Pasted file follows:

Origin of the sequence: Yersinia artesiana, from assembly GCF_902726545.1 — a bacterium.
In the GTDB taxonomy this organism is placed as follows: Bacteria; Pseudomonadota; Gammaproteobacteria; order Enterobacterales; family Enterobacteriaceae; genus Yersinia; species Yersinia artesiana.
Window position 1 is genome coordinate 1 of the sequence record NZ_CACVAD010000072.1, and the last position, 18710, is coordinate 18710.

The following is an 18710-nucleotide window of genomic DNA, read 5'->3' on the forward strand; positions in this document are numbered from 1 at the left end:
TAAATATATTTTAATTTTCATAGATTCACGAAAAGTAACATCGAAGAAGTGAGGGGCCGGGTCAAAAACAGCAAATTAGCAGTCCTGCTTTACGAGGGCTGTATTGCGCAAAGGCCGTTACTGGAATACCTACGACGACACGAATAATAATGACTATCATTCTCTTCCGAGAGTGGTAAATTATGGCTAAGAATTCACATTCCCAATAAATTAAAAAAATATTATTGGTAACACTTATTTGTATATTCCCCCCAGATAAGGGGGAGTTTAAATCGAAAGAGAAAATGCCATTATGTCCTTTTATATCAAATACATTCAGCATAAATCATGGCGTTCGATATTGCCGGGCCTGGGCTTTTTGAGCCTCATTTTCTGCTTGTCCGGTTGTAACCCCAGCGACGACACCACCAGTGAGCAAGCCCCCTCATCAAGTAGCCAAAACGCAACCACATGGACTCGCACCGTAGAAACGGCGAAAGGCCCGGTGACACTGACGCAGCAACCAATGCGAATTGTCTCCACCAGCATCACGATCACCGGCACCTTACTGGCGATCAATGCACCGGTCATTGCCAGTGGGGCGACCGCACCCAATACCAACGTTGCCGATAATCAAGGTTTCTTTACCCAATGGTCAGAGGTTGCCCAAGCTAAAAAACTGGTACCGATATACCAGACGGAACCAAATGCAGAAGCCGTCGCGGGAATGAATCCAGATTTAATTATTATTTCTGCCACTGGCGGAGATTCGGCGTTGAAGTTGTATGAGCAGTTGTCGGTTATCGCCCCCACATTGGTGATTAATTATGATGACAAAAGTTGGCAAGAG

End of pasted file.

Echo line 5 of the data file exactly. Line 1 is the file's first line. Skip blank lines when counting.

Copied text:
TAAATATATTTTAATTTTCATAGATTCACGAAAAGTAACATCGAAGAAGTGAGGGGCCGGGTCAAAAACAGCAAATTAGCAGTCCTGCTTTACGAGGGCTGTATTGCGCAAAGGCCGTTACTGGAATACCTACGACGACACGAATAATAATGACTATCATTCTCTTCCGAGAGTGGTAAATTATGGCTAAGAATTCACATTCCCAATAAATTAAAAAAATATTATTGGTAACACTTATTTGTATATTCCCCCCAGATAAGGGGGAGTTTAAATCGAAAGAGAAAATGCCATTATGTCCTTTTATATCAAATACATTCAGCATAAATCATGGCGTTCGATATTGCCGGGCCTGGGCTTTTTGAGCCTCATTTTCTGCTTGTCCGGTTGTAACCCCAGCGACGACACCACCAGTGAGCAAGCCCCCTCATCAAGTAGCCAAAACGCAACCACATGGACTCGCACCGTAGAAACGGCGAAAGGCCCGGTGACACTGACGCAGCAACCAATGCGAATTGTCTCCACCAGCATCACGATCACCGGCACCTTACTGGCGATCAATGCACCGGTCATTGCCAGTGGGGCGACCGCACCCAATACCAACGTTGCCGATAATCAAGGTTTCTTTACCCAATGGTCAGAGGTTGCCCAAGCTAAAAAACTGGTACCGATATACCAGACGGAACCAAATGCAGAAGCCGTCGCGGGAATGAATCCAGATTTAATTATTATTTCTGCCACTGGCGGAGATTCGGCGTTGAAGTTGTATGAGCAGTTGTCGGTTATCGCCCCCACATTGGTGATTAATTATGATGACAAAAGTTGGCAAGAG